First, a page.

Sir Mark Walport delivered his Public Evening Lecture at SCI in February on ‘Science and Business: Preparing for the Future’, at a moment where the strength of the science, business, and political sectors are being tested by numerous global challenges.
From the multifaceted fight against climate change to the current outbreak of COVID-19, they are tasked with providing an array of workable solutions to myriad issues, against a setting of growing population and political upheaval worldwide.
As the first and current Chief Executive of UK Research and Innovation (UKRI), the umbrella body bringing together the UK’s seven Research Councils, Innovate UK, and Research England; former Chief Scientific Advisor to UK Government (2013–2017); and Director of the Wellcome Trust for ten years prior to that – who could be better placed to discuss the landscape for science and business, recent progress and, importantly, how we move forward, than Sir Mark Walport?
By way of introduction, Sir Mark joked, ‘Researchers tend to go in two directions. Some focus on a very narrow topic and know more and more about less and less until, ultimately, they know everything about nothing. I’m in the other category, who know less and less about more and more!’
The world of research and business, he said, is changing. While the key driver of the First Industrial Revolution was the steam engine, today’s ‘Fourth Industrial Revolution’ is being driven by advances in computing. Servitisation is seeing the services offered by a product become increasingly more valuable than the product itself.
‘We are now doing things at the scale that were inconceivable when I began my career,’ he said. ‘Even in 2003, as Director of Wellcome Trust, the sequencing of first human genome had taken some 15 years. No one then could have imagined that we would have celebrated the 100,000th sequenced genome already.’
The fact that scientists had sequenced the novel coronavirus COVID-19 within weeks of the outbreak is testament to this remarkable advance in capability, he said, adding that the cost of sequencing a genome has reduced from well over $1bln to less than $1,000 today.
Advances in computing have reduced the cost and time of genome sequencing at a remarkable rate.
And genome editing, which owes a debt to the field of astronomy, which pioneered the handling of huge datasets, illustrates the multidisciplinary nature of scientific progress.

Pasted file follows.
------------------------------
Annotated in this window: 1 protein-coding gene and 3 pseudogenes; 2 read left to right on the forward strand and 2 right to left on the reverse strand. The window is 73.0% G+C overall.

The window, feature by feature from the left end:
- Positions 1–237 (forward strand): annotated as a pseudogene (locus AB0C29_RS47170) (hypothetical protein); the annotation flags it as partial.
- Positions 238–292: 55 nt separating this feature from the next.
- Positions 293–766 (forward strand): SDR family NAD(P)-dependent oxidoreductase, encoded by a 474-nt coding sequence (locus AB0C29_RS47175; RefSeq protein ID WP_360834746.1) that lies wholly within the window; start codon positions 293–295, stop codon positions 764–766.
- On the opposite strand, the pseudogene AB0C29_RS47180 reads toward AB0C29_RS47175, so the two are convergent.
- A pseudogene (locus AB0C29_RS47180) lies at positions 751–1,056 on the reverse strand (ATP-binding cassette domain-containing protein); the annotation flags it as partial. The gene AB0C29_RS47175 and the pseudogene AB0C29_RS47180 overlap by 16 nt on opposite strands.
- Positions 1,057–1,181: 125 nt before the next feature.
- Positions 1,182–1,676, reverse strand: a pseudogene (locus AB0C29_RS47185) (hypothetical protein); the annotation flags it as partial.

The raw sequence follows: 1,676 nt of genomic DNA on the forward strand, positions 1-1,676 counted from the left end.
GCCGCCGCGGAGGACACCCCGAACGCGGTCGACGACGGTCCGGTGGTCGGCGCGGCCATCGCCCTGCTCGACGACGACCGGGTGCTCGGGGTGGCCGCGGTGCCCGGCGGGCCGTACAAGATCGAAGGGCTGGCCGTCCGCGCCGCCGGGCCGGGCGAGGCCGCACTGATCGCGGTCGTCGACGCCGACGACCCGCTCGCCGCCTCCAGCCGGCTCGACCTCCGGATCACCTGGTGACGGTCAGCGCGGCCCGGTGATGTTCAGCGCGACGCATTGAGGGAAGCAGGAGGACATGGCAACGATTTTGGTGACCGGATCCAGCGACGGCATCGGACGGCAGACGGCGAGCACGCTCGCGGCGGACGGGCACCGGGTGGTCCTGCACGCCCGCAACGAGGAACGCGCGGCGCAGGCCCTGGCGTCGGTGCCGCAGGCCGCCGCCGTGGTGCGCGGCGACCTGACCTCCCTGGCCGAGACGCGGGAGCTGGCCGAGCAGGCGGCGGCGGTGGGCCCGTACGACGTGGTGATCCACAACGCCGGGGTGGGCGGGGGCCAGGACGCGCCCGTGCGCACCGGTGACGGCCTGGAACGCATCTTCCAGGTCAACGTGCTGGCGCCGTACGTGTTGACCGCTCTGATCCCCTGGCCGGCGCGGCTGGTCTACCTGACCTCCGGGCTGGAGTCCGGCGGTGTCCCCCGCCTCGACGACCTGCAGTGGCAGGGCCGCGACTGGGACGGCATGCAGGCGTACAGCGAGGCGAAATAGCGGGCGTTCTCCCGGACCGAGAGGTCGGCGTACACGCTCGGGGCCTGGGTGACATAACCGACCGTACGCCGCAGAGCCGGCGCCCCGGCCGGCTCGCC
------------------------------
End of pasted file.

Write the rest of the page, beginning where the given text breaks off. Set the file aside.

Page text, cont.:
‘The tools of genome editing have come from the world of microbiology, where the environment in which viruses and bacteria find themselves in means that they get infected, and selected pressures have meant that microbes with different sorts of weapons effectively cut up each other’s DNA. Those chemical tools are what are now being used for genome editing, which of course has importance for crops, which we will need to create in the harsher conditions we are creating for ourselves’.
Using an illustration of a recently devised bionic leg, Sir Mark gave another example of how modern technologies characterise the multidisciplinary nature of the industrial revolution we are going through, where in this case computing, materials science, and biological interfaces with technology are being combined through innovation to vastly improve people’s lives.
Sir Mark also noted that the key players in innovation extend beyond the acronym ‘STEM’ (Science, Technology, Engineering and Mathematics). ‘I prefer to talk about STEAM, which includes the arts. If we’re going to tackle many of the challenges we face, we need the arts, social sciences, and design, at least as much as we need the sciences.’
Leading the way
In order for the UK the maintain its position as a globally competitive economy, he said, the country must be a world leader in innovation as this Fourth Industrial Revolution progresses.
UKRI is a key network enabling the UK to keep punching above its weight. In three words, Sir Mark describes UKRI’s mission as ‘knowledge with impact’. There is welcome cultural public interest in the gathering of knowledge by science, he said, but taxpayers and citizens also want these findings to be applicable and useful. UKRI plays a key role in catalysing innovation to turn such advances into real-world benefits for society.
The agency is funded by government and in turn provides funding to countless research projects and facilities throughout the UK. They include quantum technology hubs, which apply cutting edge quantum physics to important technologies such as miniaturised clocks and optical detectors; partnerships with the plastics industry based upon improving the sustainability of its products; and regional industrial and research clusters, which allow academic institutions and business with strengths in specific, related disciplines to be locally grouped for mutual benefit, while also aiming to address the disparity of economic activity from region to region.
UKRI is working with the plastics industry to address sustainability issues.
A good funding agency, he said, does not simply wait for grant applications to arrive. ‘We need to do much more, to work with communities and help them to identify and tackle important research and innovation challenges’.
Sir Mark also highlighted UKRI’s UK Smart Funding scheme, which offers smaller grants to innovation on a smaller scale, at the point of risk where the private sector is less willing to fund it. ‘It’s not our job as taxpayers to subsidise industry’, he clarified, ‘But there is a level of research and innovation that is very risky, and that’s where the public sector has to support.’
We are a small but important country, he concluded. ‘Our future depends on research and innovation.’
Related linksScience Business's review of Mark Walport's lecture